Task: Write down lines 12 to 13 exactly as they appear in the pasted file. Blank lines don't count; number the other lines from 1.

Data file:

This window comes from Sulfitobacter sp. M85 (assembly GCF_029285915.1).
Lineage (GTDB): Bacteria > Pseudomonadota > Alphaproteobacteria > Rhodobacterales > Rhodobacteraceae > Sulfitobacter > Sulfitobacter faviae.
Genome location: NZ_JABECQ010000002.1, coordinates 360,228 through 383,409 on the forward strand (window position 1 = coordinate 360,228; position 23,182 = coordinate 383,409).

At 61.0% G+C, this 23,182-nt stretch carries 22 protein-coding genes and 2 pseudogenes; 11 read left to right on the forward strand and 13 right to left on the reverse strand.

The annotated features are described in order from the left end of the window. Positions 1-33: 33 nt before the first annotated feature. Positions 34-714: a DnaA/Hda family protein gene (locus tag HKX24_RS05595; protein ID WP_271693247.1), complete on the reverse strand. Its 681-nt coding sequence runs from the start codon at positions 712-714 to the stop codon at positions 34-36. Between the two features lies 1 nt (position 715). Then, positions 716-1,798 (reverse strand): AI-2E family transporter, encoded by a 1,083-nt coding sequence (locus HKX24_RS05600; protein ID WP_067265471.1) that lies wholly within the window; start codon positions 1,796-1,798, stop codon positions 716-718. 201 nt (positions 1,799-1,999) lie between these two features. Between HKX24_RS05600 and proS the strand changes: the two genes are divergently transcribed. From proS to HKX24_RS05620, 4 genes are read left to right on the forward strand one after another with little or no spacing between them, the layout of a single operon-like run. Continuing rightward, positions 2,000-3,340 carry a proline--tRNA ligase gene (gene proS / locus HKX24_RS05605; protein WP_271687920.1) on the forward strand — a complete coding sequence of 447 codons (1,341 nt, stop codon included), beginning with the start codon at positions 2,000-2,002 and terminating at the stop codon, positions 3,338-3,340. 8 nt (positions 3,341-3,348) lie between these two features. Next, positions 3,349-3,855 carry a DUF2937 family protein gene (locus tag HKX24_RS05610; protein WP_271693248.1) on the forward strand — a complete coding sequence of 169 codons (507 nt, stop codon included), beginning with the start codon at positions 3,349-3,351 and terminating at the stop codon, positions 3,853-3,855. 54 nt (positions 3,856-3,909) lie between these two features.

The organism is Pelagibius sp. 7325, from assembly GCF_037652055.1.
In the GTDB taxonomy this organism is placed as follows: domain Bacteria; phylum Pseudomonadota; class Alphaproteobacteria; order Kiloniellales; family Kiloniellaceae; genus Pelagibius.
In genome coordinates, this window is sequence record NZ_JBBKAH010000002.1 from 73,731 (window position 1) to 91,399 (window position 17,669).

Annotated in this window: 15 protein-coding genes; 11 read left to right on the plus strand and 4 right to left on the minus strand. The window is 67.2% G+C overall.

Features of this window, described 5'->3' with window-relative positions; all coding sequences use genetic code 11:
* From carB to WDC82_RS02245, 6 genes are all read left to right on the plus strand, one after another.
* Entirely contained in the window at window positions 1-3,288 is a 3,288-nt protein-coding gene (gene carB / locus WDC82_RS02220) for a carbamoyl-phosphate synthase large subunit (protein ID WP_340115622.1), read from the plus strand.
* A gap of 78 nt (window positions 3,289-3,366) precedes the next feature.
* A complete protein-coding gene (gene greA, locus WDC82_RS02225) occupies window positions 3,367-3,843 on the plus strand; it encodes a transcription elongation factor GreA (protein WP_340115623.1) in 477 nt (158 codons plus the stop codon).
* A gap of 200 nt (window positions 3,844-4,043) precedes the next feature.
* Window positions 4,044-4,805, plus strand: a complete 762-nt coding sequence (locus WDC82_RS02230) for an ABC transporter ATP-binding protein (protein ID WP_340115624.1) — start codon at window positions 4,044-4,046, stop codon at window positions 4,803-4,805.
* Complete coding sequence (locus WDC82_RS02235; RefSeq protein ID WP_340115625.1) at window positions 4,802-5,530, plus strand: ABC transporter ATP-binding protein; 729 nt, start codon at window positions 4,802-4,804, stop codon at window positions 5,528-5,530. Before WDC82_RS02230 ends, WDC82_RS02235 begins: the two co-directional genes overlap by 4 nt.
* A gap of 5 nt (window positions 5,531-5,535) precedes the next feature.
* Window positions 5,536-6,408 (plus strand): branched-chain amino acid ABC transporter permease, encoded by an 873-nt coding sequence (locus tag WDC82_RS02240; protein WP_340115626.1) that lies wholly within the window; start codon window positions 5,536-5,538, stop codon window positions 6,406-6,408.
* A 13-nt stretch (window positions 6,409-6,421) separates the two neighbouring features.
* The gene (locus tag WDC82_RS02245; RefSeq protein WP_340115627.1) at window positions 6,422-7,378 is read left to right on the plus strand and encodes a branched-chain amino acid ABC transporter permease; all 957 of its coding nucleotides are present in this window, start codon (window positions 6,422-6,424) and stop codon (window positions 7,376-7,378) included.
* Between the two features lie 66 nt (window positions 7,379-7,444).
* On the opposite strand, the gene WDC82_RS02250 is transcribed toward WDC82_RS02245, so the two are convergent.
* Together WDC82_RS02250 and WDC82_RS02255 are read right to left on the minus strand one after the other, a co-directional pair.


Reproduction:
* Entirely contained in the window at window positions 1-3,288 is a 3,288-nt protein-coding gene (gene carB / locus WDC82_RS02220) for a carbamoyl-phosphate synthase large subunit (protein ID WP_340115622.1), read from the plus strand.
* A gap of 78 nt (window positions 3,289-3,366) precedes the next feature.